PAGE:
Another election cycle is around the corner and once again the candidates and their puppet-master media consultants are slinging mud as fast as they can. The negativity is off the chart, crossing over the line to Soap-Box Silly Land. The only thing the candidates are not talking about are the issues you and I want to hear. Frankly, I don’t believe they know how to appeal to a broad base of voters. The issues that I want are probably different than Chad, a 23-year-old hipster with the man bun. I’m sure you agree that protecting our retirement money is key as are issues with Medicare and other “senior” driven concerns. Chad may have another agenda, perhaps a concern that whatever horrible stuff they put in IPA beer may be restricted. (For one, I hope so.) 

I hate to give out a “back in my day” on you but I’m fairly certain that you remember that ancient time before the Internet and social media, when issues were discussed and not texted. People are jumping on the bandwagon and in some cases, have no idea what the bandwagon holds. It is fashionable to post a cheap-shot comment on social media. The sarcasm and arrogance are ridiculous and frankly embarrassing. Fortunately, we arrived at the top of the food chain before the Internet or else we’d be swimming around in the water, waiting for someone to post that its okay to walk on land, even though we knew very well that we already had the feet to do so.

I don’t want a movie actor, three times in rehab and going through his fourth divorce to tell me his political views in order to influence my vote because, I don’t think an entitled and pampered actor has any idea of the concerns of most Americans. Unfortunately, most candidates too, seem to struggle with accuracy on the issues, spending too much time trying to instigate that tabloid mentality that we all see too much of.

Of course, police officers are the low-hanging-fruit that everyone wants to target—especially during sweeps months. Gotta get those TV rating points. To go deeper into this topic would be my concern that the level of inaccuracy perpetrated on the police since 2014 is ridiculous. I firmly believe that as backwards as the world is now, somehow, human nature eventually sets a correction course. I hope it comes fairly soon. Don’t get me started.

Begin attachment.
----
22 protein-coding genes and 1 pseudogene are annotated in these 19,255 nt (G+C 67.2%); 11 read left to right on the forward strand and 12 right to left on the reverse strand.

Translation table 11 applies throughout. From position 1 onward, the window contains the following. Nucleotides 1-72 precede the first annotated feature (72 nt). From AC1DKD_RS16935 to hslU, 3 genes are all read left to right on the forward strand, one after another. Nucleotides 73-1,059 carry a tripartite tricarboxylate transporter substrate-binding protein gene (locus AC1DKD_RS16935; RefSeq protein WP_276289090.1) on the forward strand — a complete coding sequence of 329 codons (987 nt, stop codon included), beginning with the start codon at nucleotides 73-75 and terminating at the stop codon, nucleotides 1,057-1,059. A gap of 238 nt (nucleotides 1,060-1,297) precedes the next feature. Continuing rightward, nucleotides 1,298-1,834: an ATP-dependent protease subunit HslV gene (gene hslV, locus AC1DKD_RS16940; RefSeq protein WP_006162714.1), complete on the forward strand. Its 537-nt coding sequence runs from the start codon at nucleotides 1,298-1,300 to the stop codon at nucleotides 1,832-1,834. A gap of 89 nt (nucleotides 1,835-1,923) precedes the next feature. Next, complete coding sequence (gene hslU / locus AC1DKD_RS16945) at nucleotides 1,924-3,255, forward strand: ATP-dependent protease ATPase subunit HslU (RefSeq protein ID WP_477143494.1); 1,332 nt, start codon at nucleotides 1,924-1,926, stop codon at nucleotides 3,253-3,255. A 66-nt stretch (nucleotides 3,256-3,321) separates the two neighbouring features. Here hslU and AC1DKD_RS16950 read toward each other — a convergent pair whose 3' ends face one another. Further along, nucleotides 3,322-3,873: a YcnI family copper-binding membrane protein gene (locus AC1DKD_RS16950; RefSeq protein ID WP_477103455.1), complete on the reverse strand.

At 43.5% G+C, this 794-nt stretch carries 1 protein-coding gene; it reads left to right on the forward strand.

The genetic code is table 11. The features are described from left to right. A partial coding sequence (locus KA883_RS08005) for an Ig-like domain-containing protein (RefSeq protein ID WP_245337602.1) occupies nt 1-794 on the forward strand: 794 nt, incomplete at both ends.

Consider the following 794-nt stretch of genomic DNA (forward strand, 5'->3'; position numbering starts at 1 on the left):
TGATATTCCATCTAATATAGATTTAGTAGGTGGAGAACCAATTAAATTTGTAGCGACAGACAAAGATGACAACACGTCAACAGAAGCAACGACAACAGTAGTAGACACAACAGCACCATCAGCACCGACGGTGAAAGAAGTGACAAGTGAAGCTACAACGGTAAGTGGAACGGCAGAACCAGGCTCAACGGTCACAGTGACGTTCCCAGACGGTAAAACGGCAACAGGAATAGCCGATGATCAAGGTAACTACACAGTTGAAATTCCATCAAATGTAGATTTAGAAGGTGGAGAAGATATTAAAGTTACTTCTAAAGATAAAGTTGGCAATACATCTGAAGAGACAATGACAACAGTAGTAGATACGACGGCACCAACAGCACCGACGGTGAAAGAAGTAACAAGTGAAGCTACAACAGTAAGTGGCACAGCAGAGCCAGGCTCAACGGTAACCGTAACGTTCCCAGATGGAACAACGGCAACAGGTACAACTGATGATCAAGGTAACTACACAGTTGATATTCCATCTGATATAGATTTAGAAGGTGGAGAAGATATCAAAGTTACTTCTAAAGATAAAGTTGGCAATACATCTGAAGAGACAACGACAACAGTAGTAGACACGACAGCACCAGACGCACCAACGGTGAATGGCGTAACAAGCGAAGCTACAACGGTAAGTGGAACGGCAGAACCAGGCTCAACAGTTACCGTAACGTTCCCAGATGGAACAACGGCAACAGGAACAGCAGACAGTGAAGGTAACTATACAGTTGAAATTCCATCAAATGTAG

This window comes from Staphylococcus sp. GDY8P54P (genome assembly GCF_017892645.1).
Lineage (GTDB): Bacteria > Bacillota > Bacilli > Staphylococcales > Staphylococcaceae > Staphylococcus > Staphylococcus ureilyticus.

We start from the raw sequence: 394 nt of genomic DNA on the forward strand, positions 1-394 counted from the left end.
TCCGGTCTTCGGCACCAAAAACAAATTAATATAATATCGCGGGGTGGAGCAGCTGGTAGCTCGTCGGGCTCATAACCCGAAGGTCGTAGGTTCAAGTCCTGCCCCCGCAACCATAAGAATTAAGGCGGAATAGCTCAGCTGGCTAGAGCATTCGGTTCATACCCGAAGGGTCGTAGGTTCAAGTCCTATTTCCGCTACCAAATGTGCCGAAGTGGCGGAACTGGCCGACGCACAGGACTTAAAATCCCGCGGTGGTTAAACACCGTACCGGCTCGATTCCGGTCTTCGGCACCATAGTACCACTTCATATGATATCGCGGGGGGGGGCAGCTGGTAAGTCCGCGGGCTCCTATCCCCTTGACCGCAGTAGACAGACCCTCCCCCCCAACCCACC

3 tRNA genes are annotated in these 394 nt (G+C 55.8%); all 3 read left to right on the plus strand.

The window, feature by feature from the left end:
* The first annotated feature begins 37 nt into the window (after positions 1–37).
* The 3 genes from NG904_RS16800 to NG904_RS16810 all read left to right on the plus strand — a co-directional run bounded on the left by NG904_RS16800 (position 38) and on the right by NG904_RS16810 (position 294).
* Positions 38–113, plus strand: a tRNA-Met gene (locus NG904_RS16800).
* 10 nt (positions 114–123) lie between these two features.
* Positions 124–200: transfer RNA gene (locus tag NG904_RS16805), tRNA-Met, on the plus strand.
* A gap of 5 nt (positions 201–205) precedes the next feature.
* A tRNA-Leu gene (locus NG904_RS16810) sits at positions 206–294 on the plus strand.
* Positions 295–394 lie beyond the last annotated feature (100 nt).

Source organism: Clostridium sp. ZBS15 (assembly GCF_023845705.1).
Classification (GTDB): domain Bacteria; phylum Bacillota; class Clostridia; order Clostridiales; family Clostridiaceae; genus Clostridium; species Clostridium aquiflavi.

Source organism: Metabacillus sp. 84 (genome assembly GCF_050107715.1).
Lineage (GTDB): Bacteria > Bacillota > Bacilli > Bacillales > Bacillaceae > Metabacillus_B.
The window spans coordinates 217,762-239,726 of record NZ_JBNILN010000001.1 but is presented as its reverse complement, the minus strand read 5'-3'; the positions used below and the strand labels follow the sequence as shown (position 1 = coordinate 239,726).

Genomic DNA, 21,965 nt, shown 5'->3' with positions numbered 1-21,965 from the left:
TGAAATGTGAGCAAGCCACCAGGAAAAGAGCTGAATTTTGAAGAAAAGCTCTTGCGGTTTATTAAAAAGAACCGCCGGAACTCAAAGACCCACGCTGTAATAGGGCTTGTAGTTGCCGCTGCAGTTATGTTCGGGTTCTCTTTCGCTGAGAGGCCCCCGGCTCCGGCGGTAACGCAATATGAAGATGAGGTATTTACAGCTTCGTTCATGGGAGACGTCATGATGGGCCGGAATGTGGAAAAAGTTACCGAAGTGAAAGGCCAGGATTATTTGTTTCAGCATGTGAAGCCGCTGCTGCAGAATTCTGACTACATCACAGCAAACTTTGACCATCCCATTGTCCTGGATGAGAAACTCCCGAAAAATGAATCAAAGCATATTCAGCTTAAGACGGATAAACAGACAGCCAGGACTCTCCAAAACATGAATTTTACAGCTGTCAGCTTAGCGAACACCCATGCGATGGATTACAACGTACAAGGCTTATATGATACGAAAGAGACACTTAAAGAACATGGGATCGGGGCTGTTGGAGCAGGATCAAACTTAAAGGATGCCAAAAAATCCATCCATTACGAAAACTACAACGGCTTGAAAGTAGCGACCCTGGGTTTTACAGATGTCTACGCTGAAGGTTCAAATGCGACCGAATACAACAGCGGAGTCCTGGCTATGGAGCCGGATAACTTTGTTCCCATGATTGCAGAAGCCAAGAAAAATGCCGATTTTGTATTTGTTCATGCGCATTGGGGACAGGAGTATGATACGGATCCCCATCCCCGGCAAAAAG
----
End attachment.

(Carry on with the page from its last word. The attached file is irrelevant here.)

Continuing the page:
So how does all this affect you, a person of mature status, having paid your dues in life, one who has checked a couple of things on the bucket list, one who drives in the middle lane with the audacity to go the speed limit and couldn’t care less about the looks you get from those passing you?    

The first rule of effective propaganda is this, even if you are telling a lie and the people know it is a lie, if you repeat it enough, they will eventually believe it. So why should we, the Boomers, as we’re called by the man-bun-nation, buy into misrepresented and false information on social media and other Internet avenues? For some, they want to believe that all people are good. For others, loneliness clouds common sense. A Facebook message from someone, out of nowhere, who wants to be friends or would like you to invest in something. The Internet is a powerful and wonderful tool that gives us remarkable and ground breaking access to water-skiing squirrels and Instagram influencers who have this thing about cartoon lips. Aside from the entertainment, the Internet is a wonderful research tool that has the ability to connect you to the rest of the world. 

Just remember that the predators are in there as well. The old-school approach is the still the best. 

  1. If it sounds too good to be true, it probably is.
  2. You never get something for nothing. 

Now, more than ever, it is time to use common sense. Think things though, ask questions, and don’t make sudden and especially pressure-driven decisions. Keep your anonymity on social media. Don’t say too much about yourself because, in reality, I don’t think that people really care what you’re having for dinner or that photo of your dog on the couch or you lip-syncing to a horrible song. Your common sense is your friend. 

If you’re reading this and have a man bun, seek help.

Steve Rose is a retired police captain and a contributing writer to Atlanta Senior Life.